The deal was that if we stayed in a fancy hotel all of us would have to stay in one bedroom. My brothers and I agreed so my mother booked us a room at the Bowery Hotel. The moment we enter the lobby, bell boys swoop down and take our luggage up to our room. While my father checks us in at the main desk, my brothers flop down on the sofas and prop their feet on the coffee table. My mother spies them and hurries over, mortified.
"Boys!" she whispers fiercely. "This is called bad manners. Put your feet down and stay out of trouble!"
The twins exchange glances before regretfully putting their feet firmly on the floor. By now my father has finished checking us in and crosses the room to us, flourishing four key cards. "One of me, one for your mother, one for Jess, and the twins can share one," he explains. The elevator is way fancier than my dorm's and moves smoothly and quickly. We all stumble out at the correct floors and the twins race ahead to find our room. Once my father is sure it is the correct room the twins have a mini wrestling match to see who can unlock the door.
The room is fairly large and it's quickly decided that my parents will have the bed, I'll sleep on the fold-out couch and the twins will occupy the cots. By the time we're all settled down, my brothers' stomachs are growling and after a bit of discussion we head downtown for dinner.
My mother loops her arm through my father's as we stroll downtown, enjoying the sights. Behind us the Empire State Building glows green and red and the lights of midtown shine brightly. A cold breeze blows and I shiver slightly. My mother leaves my father's side, putting an arm around my shoulders, and falling into step with me.
"It's good to see you Jess. We missed you."
"Thanks Mom," I smile at her. "I missed you all too." Just then, Ryan tackles Dylan, sending him into a snow bank. "Well, I missed you and Dad."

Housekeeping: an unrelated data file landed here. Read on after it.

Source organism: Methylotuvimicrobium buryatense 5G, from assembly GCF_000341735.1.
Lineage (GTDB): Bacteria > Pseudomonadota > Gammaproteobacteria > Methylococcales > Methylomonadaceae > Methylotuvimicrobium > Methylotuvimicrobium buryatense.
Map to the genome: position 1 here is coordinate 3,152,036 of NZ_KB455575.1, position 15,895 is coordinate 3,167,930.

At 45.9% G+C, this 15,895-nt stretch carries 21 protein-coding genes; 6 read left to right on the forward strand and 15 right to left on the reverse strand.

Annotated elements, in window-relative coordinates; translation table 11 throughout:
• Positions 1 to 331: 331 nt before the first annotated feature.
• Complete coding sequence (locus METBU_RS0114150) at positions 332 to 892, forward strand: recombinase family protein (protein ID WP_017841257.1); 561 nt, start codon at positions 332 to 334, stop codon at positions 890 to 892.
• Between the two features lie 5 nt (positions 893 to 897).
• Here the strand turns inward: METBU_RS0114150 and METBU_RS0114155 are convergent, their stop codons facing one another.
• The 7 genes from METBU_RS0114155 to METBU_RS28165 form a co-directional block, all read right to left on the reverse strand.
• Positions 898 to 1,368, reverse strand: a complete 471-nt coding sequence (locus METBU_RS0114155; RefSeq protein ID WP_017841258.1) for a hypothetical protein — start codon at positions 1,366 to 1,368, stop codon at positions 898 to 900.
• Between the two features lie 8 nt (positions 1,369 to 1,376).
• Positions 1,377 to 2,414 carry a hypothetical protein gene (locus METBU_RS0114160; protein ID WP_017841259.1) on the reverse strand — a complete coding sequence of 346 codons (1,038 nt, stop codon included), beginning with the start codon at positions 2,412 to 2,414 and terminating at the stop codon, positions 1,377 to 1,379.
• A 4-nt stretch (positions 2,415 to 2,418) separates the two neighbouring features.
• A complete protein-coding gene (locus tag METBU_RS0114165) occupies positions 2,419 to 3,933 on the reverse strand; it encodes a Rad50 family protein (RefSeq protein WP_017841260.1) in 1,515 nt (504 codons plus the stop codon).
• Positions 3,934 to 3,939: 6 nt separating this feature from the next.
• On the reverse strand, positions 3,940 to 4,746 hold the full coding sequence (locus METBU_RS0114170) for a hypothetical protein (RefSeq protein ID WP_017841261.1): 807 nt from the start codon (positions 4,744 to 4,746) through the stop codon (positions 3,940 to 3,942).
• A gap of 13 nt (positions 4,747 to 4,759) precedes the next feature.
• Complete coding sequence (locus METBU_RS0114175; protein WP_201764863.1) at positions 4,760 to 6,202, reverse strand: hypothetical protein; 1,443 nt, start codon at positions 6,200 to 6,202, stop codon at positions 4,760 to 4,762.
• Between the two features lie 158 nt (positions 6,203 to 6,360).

She laughs, "You know you secretly missed them."
"I guess I did," I admit. "Just a bit."
Dinner passes in a rush of laughter, bright lights, and Chinese food. By the time we've paid the bill and devoured our fortune cookies, it's almost ten o'clock and my brothers are beginning to yawn. My parents decide to splurge on a cab and we all pile into a yellow taxi. We pass through Chinatown and into the more gentrified part of the Bowery. Museums, bars, fancy restaurants, and nightclubs replace the small shops and apartment buildings. I grow sleepy and rest my head against my father's shoulder. I must fall asleep because my father is soon shaking my shoulder and helping me out of the taxi.
"Alright, it's bed time," my mother announces and herds my whole family to our bedroom. She makes sure my brothers brush their teeth and change into their pajamas before saying goodnight to me. "Go to sleep Jess. We have a long day waiting for us tomorrow."
The next day at four o'clock in the afternoon I'm very happy I listened to my mother and got my beauty sleep. I'm squished between my two brothers and car is uncomfortably warm. The stereo is blaring and my parents are having a heated discussion in the front over whether or not to hire more staff. I stare at the road, willing for time to go faster and try to tune out the sound of my parents' voices and my brothers' snoring.
Finally the highway melts into the familiar landscape of Concord. Sighing in relief I open my window and let the clean, cold air rush over my face. New York is an amazing city to live in but it never feels like the air is completely clean. We drive by Concord Library, Walden Middle School, Colonial Academy, and the skating rink. I smile, it's good to see the place where I grew up and see the peacefulness. Snowdrifts eight feet tall are on all the sidewalks and the sky looks gray, a sign more snow will fall within the hour.
"We're home," my father declares pulling into our driveway but I'm already out of the car, making a beeline for the farm where I say hello to the goats, Led and Zep, as well as any cats that happen to be there.
Half an hour I return to the house smelling of barn but nobody comments. Instead they're all preoccupied with the fact that Dylan just smashed a whole stack of my mother's plates.
I smile, it's good to be home.
Author's Note: Hey guys, sorry for the wait! This is my new story, Returning Home which will be in mainly in Jess's POV (I think). Even though this chapter seems like a one-shot (or just random), it's not; I just needed a way to introduce the story. So read and review!